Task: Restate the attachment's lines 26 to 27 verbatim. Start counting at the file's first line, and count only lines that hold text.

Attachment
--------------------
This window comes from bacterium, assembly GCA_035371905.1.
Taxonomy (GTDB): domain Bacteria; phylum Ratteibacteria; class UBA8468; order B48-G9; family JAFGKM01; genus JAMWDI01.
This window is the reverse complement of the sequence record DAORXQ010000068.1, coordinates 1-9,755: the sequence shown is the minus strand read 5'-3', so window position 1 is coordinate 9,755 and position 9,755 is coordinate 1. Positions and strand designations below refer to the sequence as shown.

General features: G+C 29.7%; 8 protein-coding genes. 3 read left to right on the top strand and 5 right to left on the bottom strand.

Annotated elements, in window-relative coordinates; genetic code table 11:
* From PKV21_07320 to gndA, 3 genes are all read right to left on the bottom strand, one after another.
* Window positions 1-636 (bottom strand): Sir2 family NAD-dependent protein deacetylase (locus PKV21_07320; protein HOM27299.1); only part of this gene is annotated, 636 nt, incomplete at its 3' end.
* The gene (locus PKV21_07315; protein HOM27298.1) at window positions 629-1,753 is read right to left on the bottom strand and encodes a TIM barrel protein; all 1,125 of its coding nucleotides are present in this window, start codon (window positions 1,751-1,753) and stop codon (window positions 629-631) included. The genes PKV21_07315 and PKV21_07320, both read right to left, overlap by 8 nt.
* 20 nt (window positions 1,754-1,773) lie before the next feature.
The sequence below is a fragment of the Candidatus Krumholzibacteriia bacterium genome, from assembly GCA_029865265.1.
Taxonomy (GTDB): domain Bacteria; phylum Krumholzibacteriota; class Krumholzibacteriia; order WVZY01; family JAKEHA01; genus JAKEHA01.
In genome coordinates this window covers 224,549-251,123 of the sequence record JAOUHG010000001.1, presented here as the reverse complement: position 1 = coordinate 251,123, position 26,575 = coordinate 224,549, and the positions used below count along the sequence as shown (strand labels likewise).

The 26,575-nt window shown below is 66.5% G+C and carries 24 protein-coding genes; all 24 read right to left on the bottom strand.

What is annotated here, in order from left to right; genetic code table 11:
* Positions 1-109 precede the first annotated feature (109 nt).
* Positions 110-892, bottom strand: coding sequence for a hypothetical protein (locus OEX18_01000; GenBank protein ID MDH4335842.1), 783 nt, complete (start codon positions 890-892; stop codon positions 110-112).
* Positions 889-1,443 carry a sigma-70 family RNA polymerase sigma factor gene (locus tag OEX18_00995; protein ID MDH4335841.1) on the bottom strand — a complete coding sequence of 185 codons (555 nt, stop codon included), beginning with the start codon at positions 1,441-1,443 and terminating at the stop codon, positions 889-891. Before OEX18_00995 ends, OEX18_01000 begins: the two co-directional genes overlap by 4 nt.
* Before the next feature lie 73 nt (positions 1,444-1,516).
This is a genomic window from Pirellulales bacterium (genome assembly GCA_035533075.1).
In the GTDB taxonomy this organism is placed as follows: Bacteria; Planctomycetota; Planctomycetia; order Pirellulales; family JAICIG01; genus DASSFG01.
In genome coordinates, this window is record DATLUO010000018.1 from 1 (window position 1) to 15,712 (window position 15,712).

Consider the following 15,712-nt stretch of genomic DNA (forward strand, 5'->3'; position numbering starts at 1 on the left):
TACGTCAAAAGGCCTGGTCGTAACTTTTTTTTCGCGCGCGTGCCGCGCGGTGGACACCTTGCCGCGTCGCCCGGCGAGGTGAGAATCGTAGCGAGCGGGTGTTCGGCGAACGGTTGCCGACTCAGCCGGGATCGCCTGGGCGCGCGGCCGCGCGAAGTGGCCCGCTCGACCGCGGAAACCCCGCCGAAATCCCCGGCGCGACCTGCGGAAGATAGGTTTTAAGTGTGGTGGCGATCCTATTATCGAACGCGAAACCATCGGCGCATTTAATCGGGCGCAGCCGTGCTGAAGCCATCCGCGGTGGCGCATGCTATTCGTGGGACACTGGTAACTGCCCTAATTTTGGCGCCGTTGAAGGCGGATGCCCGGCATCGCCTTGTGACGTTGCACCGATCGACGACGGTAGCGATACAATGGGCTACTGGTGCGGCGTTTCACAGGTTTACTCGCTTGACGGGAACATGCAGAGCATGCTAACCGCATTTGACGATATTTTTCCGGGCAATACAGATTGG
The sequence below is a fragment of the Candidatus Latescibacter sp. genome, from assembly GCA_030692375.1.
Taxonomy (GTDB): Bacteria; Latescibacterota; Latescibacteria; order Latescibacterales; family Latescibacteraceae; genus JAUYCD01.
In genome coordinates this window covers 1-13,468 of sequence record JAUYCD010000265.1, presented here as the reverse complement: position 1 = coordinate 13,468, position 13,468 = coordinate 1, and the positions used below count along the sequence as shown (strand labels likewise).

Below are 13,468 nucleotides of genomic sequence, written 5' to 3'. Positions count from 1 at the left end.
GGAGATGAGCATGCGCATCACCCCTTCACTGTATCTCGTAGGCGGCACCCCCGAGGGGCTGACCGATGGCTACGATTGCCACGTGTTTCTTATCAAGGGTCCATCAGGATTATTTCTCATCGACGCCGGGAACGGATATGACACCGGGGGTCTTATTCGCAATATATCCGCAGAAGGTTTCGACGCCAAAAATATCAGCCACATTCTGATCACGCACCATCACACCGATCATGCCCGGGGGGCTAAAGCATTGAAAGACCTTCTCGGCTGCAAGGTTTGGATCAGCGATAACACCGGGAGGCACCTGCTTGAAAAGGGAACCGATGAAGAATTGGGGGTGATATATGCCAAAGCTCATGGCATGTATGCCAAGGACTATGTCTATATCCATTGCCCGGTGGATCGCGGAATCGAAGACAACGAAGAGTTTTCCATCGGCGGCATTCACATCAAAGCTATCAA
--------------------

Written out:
In genome coordinates this window covers 1-13,468 of sequence record JAUYCD010000265.1, presented here as the reverse complement: position 1 = coordinate 13,468, position 13,468 = coordinate 1, and the positions used below count along the sequence as shown (strand labels likewise).

Below are 13,468 nucleotides of genomic sequence, written 5' to 3'. Positions count from 1 at the left end.